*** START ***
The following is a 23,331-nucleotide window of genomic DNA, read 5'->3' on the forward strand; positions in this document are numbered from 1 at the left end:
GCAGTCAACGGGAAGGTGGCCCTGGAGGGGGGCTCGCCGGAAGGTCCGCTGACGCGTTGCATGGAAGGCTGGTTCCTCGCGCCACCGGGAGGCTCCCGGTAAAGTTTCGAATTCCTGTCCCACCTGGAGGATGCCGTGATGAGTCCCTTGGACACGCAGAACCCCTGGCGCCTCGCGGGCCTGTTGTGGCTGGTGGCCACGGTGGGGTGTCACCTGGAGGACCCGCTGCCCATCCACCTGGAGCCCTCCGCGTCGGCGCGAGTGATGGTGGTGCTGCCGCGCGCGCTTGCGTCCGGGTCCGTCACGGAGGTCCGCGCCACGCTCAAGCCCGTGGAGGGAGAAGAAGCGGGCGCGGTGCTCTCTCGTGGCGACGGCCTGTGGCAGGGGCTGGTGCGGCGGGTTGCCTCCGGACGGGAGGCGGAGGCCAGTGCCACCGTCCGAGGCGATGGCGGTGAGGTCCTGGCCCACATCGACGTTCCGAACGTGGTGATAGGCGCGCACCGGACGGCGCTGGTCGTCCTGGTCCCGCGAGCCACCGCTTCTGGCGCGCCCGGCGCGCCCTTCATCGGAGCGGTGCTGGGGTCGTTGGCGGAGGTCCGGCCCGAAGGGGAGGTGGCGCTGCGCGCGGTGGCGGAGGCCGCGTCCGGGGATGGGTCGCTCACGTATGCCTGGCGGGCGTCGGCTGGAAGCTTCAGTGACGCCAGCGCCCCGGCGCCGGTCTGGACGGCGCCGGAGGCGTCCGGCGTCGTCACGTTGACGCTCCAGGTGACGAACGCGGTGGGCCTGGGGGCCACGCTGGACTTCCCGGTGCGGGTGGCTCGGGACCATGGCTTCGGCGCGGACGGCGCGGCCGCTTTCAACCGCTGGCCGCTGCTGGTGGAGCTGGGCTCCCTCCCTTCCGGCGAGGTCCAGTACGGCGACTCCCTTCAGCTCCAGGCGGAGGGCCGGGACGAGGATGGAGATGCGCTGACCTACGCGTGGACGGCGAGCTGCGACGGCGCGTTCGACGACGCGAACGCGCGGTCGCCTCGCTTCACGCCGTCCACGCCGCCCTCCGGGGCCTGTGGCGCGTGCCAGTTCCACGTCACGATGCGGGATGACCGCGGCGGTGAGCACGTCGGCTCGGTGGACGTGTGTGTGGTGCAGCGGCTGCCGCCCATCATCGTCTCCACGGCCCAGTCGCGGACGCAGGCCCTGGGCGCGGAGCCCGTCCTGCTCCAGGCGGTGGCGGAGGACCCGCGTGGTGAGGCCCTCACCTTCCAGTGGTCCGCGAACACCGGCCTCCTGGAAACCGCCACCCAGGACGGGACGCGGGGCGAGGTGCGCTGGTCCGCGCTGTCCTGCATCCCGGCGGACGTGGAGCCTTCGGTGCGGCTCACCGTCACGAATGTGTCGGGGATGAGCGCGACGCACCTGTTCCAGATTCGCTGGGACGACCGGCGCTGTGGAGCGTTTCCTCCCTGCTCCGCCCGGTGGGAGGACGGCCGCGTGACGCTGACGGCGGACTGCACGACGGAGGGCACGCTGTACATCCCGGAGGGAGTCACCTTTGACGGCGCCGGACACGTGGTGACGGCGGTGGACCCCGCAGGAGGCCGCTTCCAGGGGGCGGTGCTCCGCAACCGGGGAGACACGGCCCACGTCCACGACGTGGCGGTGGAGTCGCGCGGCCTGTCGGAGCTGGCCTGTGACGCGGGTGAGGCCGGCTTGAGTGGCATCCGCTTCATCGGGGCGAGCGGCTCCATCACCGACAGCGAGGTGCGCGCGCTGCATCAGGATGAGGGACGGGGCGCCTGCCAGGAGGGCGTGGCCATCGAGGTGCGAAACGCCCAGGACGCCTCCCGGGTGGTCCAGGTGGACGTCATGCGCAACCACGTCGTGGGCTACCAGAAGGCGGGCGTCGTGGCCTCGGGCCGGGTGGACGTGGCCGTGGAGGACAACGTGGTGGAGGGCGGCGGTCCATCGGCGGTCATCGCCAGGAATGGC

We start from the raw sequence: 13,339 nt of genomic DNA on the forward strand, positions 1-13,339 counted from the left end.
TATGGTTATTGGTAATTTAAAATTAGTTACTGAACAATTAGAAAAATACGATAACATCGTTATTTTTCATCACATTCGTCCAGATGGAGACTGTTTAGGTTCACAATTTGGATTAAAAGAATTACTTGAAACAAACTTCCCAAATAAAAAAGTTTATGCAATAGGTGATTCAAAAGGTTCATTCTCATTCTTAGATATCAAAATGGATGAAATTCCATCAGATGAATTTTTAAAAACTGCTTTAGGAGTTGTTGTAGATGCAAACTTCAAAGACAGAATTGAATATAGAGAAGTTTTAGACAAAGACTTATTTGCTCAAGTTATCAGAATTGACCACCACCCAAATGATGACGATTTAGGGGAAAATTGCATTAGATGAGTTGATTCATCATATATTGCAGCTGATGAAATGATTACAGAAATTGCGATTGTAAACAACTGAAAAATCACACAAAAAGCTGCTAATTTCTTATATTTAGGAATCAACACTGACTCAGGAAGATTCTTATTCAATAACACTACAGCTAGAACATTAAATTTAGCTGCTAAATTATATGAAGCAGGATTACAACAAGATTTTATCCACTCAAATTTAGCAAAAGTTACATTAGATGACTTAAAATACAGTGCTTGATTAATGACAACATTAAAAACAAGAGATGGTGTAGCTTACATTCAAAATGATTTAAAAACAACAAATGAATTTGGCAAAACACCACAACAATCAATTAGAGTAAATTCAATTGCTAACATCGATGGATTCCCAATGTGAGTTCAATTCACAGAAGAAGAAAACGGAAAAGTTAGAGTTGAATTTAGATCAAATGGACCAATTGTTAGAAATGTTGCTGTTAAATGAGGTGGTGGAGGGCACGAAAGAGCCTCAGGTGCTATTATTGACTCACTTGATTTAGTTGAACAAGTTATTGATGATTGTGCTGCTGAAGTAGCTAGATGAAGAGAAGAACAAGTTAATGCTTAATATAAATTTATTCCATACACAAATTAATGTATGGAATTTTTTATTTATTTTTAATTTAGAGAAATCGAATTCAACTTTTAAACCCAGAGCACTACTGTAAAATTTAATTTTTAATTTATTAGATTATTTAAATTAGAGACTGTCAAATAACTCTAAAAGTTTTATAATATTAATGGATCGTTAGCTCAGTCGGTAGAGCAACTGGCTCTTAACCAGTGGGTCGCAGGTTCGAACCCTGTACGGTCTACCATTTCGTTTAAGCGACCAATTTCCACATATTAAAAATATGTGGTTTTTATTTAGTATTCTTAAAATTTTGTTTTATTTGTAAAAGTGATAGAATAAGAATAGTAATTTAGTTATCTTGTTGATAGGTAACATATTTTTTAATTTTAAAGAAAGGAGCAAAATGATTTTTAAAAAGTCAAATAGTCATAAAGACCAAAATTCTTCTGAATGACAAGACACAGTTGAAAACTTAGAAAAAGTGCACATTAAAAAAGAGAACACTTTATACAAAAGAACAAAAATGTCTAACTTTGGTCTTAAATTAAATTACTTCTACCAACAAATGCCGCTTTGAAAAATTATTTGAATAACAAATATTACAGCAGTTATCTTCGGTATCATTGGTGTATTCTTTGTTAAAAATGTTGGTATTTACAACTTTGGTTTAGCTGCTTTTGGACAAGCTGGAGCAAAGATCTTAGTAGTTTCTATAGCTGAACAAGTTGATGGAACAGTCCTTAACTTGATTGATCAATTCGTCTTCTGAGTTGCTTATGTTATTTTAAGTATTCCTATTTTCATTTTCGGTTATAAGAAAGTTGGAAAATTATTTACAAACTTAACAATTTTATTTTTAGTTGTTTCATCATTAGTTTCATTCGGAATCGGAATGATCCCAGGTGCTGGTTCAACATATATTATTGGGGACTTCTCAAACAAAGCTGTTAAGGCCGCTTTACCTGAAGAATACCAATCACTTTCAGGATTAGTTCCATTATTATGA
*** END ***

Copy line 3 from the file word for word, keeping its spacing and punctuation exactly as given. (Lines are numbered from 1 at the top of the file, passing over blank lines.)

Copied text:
We start from the raw sequence: 13,339 nt of genomic DNA on the forward strand, positions 1-13,339 counted from the left end.